"No, because that is really tough," Said said. "It doesn't bother me. I've had some opportunities where I could have won a few years at Watkins Glen where I was the fastest car and for whatever reason got spun out or made a mistake and had something happen. I've had a few years at [Infineon] where I was in contention to win and something happened. But then you look at a guy like Michael Waltrip who went 400 or 500 races before he finally won a race, and I probably only have 25 Cup races. I'm not even sure how many I've done, but not many. It's just a very hard thing to do. The chances are very slim to win one for a part-time guy. But I'm not giving up. I'm going [to Sonoma] this year with the intention."

Said, who actually has 41 career Cup starts, rolls with the punches about as well as any driver out there. Although he hasn't attempted a NASCAR race yet this season, he's kept busy with the sports cars, and along with Hendrick recently opened a new BMW dealership in Murrieta, Calif. Said remodeled the building, and cut the ribbon on the facility two weeks ago. No, Said never got that full-time opportunity in NASCAR that he always wanted, and now probably never will. But if you think he goes home to Southern California and beats himself up over it, think again.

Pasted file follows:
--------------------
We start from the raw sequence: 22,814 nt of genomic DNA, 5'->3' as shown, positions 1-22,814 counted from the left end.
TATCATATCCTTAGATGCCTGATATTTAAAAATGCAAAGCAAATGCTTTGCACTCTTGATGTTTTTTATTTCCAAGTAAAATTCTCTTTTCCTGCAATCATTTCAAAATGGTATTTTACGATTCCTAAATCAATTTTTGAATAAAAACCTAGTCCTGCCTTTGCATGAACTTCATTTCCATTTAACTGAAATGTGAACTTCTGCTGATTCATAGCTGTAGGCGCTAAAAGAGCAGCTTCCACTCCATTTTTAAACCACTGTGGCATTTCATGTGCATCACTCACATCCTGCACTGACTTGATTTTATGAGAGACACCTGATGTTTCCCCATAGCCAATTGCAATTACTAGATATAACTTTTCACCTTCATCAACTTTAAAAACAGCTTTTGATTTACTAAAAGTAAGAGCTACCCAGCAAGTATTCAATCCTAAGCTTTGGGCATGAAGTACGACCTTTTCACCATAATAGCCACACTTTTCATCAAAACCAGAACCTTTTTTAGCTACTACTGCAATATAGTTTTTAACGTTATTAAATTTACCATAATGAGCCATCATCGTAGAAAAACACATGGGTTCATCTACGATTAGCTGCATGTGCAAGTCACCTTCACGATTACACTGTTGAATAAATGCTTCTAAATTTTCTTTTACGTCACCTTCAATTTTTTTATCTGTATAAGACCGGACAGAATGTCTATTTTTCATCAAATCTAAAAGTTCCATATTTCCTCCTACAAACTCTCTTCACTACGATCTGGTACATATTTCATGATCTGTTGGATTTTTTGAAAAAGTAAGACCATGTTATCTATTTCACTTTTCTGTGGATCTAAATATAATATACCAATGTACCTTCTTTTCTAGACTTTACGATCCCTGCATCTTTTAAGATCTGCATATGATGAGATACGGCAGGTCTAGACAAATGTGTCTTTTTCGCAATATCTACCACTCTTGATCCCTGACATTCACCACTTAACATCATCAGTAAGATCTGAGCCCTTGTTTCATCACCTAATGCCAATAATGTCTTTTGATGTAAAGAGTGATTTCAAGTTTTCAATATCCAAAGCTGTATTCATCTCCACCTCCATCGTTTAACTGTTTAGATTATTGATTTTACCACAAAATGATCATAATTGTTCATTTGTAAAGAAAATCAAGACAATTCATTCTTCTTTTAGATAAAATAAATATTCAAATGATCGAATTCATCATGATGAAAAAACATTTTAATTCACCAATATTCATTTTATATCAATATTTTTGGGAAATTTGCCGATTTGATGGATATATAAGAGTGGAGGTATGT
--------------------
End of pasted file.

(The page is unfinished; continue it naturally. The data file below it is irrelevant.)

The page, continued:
"There's not much that eats at Boris Said," Stoddard said. "Listen, he's living a better life than most these people who are here in this garage. Most of them, if they realized the life [Said] had, they'd be wishing they were in his shoes. Boris is a such a classy guy, a perfect gentleman, has a great family. He's opening up his BMW dealership out there in California. So he's very much at peace in life. Look, would he like to [compete full-time in NASCAR]? Sure. So would I, OK? ... But it isn't like he has any regrets or anything like that."